Autumn is the archetypal season of transformation. Emerging from the heat of summer, it subtly draws our attention as the accumulation of cool evenings and brilliant days of low-angle light become something we can no longer ignore. Things are moving now, shaken loose by winter’s rapid approach. All manner of critters are out packing on calories while the getting’s good. It is about this time when upland game birds like grouse and pheasant become especially noticeable on the landscape. The field birds are an essential part of the mountain ecosystem that supports all Montana wildlife.
Often ungraciously described in field guides as “large, chicken-like birds”, they tend to be heavy-bodied ground feeders, incapable of vigorous, sustained flight. Montana is blessed with several species including the Wild Turkey, six types of grouse, the Hungarian Partridge and others. Probably the most common and abundant in this taxonomic group is the striking Ring-Necked Pheasant.
Introduced to the mass of Montana wildlife in the early 20th century, pheasants are often found in areas where native prairie and cropland intermingle. The males are unmistakable, gaudy even, with their scarlet face patch, white collar, and complex iridescent plumage. Females are a much more subdued, mottled brown pattern. Pheasants, which can weigh upwards of three pounds, will resist flying if possible. They are large animals whose food base of insects, grain seed and berries is almost entirely terrestrial. While a poor flyer, a pheasant is a fantastic runner. If a predator is spotted at a distance (such as your car rapidly approaching), the bird will often scuttle away at an impressive rate of speed. Unfortunately, many pheasants unwillingly end up as hood ornaments because of this tactic!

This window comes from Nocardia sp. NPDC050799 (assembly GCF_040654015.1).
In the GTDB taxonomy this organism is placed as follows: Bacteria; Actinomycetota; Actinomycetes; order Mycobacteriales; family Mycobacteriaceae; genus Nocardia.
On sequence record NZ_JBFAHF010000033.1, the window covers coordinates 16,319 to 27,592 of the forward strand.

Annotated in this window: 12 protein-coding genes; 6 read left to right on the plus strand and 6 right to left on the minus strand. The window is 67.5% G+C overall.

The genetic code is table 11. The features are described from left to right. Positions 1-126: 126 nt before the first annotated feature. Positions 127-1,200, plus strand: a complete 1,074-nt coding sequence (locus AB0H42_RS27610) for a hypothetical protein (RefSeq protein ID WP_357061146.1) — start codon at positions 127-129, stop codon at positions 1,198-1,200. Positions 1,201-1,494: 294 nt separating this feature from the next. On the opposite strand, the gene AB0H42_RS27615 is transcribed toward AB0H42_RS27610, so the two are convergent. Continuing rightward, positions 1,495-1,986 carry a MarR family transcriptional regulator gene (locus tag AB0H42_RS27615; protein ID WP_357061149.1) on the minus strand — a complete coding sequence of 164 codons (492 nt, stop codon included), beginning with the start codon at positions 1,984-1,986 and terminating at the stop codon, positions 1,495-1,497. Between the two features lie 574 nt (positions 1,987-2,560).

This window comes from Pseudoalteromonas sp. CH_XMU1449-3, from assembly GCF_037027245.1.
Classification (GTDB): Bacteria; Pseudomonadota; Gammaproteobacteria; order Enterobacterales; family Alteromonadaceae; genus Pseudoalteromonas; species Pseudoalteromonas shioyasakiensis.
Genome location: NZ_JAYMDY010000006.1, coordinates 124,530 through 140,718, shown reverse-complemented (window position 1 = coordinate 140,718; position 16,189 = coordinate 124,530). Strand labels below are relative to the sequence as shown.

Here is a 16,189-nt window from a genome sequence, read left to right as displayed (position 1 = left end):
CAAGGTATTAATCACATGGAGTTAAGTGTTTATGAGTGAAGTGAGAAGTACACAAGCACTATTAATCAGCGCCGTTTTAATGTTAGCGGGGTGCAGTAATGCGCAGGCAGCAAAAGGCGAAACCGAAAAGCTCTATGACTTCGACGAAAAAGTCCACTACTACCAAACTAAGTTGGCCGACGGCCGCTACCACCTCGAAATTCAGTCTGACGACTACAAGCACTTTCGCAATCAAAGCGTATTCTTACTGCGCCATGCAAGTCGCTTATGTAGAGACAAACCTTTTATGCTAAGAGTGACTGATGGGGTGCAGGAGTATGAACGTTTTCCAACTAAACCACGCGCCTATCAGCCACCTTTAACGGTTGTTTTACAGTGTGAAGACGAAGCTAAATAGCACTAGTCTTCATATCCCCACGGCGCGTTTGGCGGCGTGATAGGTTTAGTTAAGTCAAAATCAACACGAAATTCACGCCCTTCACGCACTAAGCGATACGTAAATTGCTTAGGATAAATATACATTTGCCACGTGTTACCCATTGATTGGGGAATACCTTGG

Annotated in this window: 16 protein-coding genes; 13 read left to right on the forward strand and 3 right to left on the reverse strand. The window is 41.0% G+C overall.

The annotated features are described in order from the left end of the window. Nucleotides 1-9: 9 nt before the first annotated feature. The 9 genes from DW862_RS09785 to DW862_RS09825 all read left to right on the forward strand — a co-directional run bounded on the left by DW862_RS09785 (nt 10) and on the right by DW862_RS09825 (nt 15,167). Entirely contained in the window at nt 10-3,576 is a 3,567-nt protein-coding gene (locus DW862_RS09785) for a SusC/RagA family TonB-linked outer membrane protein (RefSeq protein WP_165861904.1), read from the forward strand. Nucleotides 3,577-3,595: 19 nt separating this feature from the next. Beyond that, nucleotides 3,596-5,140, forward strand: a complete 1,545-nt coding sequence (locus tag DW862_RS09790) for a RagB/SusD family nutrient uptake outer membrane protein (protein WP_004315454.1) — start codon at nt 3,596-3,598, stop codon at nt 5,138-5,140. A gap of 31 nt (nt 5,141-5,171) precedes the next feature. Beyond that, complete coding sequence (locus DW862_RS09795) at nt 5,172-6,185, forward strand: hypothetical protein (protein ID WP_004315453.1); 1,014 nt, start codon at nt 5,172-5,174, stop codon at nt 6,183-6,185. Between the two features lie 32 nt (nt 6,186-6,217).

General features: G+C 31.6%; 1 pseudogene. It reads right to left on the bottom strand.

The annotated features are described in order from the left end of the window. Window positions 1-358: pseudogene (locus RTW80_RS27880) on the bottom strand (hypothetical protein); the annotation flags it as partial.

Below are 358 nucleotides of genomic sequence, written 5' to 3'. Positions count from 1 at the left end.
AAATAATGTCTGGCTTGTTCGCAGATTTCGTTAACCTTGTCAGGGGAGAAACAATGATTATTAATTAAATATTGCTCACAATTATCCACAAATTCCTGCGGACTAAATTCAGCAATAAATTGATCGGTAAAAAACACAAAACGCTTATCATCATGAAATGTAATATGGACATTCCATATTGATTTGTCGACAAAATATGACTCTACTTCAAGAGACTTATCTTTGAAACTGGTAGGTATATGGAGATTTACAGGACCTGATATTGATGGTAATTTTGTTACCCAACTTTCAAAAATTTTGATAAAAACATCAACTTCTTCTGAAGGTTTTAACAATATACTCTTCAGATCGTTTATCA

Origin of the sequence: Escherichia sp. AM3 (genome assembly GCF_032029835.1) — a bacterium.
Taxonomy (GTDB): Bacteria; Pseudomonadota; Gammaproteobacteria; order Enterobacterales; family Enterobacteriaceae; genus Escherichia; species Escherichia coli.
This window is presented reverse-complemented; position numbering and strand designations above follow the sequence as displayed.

Unlike Ringed-Necks, grouse species found in the Montana are entirely native. On the plains, Greater Sage Grouse and Sharp Tailed Grouse habitats overlap, the Sage Grouse requiring extensive areas of Artemisia (sagebrush) to survive. This is by far our largest grouse weighing in at four to seven pounds. Because of declining habitat, the future of this creature is uncertain. Along with the Sharp Tail, it is listed as a Species of Concern by the State of Montana. Alas, many grassland-dependent birds are not faring well because of habitat loss over time. Male Sage Grouse are well known for elaborate mating displays, which some Native American dances ceremonially mimic.
Gaining elevation, we arrive in the realm of the mountain grouses: the large slate-colored Sooty Grouse in the foothills, the mottled, fan-tailed Ruffed of the montane forest zone, Franklin’s Grouse in the subalpine and finally, the relatively rare White-Tailed Ptarmigan. This bird is strictly a creature of alpine-arctic habitats, mostly confined to high tundra along the northern Continental Divide. Each of the mountain birds have similar life histories, feeding on a mix of insects and plant foods and living quiet lives on the ground. Part of what draws us to grouse is their adorable habit of freezing in place when they see us. In plain view the birds seem to be thinking, “If I don’t move, I will not be seen.” It is a ploy that often works...except when done completely out of context, such as along a forest road where they often stick out like a sore thumb. Presumably, this is why some species were dubbed, “Fool Hens” by early settlers. Anyone who has blindly stumbled upon a grouse in the woods knows they can explode into a furious burst of panicked flight. These moments can be terrifying, especially in grizzly country.
The beauty of game birds is not the only reason humans seek them out. My first hunting experience involved chasing Ruffed Grouse through the forest. I was younger then and unsure of many things except for the fact that I wanted to engage with the landscape as an active participant. I remember lifting that first-ever killed bird from the forest floor and thinking how lovely it still was. Given my clumsiness as a hunter, I felt unworthy of the gift but accepted it with much gratitude. Walking out, I rounded a bend and another grouse exploded into flight, leaving me breathless and shaken but moved by the instant of mortal contrast.
Game birds can be found in nearly all habitats, amongst the Montana wildlife, from prairie to mountaintop. Spend some time looking and you are certain to notice them on your travels.
1. Hungarian Partridge
2. Gray Partridge
4. Young Pheasants
5. Ruffled Grouse
6. Sage Grouse
7. Sharp-Tailed Grouse
8. Spruce Grouse
9. Blue Grouse
11. Dusky Grouse
12. Gray Partridge